Preserving One’s Tournament Life: The Aussie Millions Pregnancy Story & A Big Hand for the Little Lady

You might have heard about this story from the ongoing Aussie Millions where a woman playing in a preliminary event went into labor and had to leave the tournament. That in itself would be a somewhat unusual situation, but the story became even stranger as tournament officials actually allowed her husband to take over her stack and finish the event for her. No shinola!

The decision did follow one of those “discretion of the Tournament Director” rules that allow a lot of leeway for those who run tournaments, in this case one having to do with permitting a player to “transfer his/her entry to another person” as long as the new player wasn’t already in the event. In other words, there isn’t really much to debate over whether or not the husband could be allowed to take his wife’s place at the table, but rather over whether or not he should have been allowed to do so.

The woman, Katrina Sheary, began a Day 1 flight in the event before having to leave, at which point her husband, Peter Sheary, took over for her. He actually managed to make it all of the way to a 25th-place finish in the $1,150 tournament, cashing for $6,495 (AUD). Should put all of that straight into the college fund, I’d suggest.

Following some of the debate over the decision, it sounds like the general consensus is that while few are especially bothered by this specific situation, many aren’t crazy about this sort of thing happening again going forward. Esteemed tournament director Matt Savage summarized that response in his tweet about it yesterday: “Wonderful story and terrible precedent.”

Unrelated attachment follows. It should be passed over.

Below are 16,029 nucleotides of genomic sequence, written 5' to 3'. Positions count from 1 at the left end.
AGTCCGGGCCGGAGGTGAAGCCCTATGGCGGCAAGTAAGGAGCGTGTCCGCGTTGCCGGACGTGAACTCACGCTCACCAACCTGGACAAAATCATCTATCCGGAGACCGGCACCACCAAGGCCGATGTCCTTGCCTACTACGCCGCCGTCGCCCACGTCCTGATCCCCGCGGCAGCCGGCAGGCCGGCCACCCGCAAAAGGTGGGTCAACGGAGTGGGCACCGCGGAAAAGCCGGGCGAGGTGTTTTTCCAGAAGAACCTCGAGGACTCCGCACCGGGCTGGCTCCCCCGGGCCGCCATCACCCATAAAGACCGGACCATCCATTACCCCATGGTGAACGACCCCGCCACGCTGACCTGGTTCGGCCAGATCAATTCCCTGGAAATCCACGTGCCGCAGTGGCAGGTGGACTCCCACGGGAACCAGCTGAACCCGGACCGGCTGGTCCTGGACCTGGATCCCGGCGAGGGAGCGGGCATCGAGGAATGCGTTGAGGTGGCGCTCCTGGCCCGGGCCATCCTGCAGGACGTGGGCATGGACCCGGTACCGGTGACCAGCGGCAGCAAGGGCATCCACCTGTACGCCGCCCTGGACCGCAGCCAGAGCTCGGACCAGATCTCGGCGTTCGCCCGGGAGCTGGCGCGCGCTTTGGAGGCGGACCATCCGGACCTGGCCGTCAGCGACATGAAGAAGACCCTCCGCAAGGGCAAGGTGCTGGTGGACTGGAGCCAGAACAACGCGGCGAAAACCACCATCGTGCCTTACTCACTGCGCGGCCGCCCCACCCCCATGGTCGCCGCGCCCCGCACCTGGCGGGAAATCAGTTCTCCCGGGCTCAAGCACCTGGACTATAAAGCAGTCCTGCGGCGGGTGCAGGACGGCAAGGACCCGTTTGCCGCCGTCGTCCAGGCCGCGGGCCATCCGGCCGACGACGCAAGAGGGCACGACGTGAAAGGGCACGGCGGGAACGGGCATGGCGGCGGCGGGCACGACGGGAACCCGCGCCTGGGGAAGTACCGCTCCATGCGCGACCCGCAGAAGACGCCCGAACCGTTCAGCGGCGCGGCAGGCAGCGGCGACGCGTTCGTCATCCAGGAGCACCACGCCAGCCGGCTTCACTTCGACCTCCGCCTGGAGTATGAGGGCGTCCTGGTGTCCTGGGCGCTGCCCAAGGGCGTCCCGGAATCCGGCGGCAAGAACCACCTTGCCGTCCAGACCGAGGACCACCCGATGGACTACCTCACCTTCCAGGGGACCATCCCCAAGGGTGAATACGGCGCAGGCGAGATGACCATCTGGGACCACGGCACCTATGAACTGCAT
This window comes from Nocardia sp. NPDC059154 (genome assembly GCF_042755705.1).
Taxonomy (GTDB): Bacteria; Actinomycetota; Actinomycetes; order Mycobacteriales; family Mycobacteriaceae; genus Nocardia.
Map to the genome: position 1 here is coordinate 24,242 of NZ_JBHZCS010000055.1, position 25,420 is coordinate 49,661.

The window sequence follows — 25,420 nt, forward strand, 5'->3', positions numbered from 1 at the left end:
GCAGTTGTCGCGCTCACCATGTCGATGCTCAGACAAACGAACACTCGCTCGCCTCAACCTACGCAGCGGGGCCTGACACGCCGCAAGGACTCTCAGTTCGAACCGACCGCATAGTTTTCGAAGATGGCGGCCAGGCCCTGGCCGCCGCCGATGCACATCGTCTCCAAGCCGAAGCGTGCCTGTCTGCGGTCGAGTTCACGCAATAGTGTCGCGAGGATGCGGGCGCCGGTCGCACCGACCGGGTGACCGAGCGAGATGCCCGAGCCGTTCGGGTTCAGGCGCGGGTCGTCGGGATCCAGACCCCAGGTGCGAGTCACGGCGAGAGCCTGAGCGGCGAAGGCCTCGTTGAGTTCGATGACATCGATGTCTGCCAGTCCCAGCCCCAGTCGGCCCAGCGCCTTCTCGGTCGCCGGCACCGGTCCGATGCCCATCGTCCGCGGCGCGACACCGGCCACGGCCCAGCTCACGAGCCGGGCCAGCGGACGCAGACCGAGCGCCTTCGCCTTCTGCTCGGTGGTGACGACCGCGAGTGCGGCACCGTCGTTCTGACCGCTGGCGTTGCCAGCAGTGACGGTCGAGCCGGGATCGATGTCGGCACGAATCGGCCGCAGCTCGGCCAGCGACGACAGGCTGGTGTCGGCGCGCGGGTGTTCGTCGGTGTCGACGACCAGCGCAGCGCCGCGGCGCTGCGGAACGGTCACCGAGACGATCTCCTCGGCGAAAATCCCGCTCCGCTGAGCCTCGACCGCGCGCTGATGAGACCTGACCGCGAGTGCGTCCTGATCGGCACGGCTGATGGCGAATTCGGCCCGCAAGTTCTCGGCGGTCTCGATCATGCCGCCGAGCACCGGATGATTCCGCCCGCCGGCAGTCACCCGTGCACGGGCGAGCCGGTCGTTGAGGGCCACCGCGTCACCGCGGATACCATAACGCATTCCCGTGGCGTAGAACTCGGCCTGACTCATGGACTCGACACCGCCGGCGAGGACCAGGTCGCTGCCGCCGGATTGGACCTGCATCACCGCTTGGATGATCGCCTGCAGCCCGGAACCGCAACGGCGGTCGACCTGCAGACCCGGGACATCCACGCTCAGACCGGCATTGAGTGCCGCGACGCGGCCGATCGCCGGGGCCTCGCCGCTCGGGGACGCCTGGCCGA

I fall on the side of those who like Savage wouldn’t think to allow any substitution like this, regardless of the circumstances. Also, given how many seem likewise opposed to the idea of allowing substitutions, I can't imagine this turning into a meaningful “precedent” for tournament poker going forward.

Meanwhile the whole incident immediately reminded me of the plot of the 1966 western A Big Hand for the Little Lady (one I’ve written about here before in the past).

Those who’ve seen that film know how much of it revolves around a single hand of poker that lasts nearly the entire movie. It’s the once-a-year high-stakes cash game game in Laredo, Texas, and the naive-seeming Meredith (Henry Fonda) finds himself sitting in a game amid a bunch of savvy high rollers during a stop along the way to taking his family to San Antonio to buy a farm.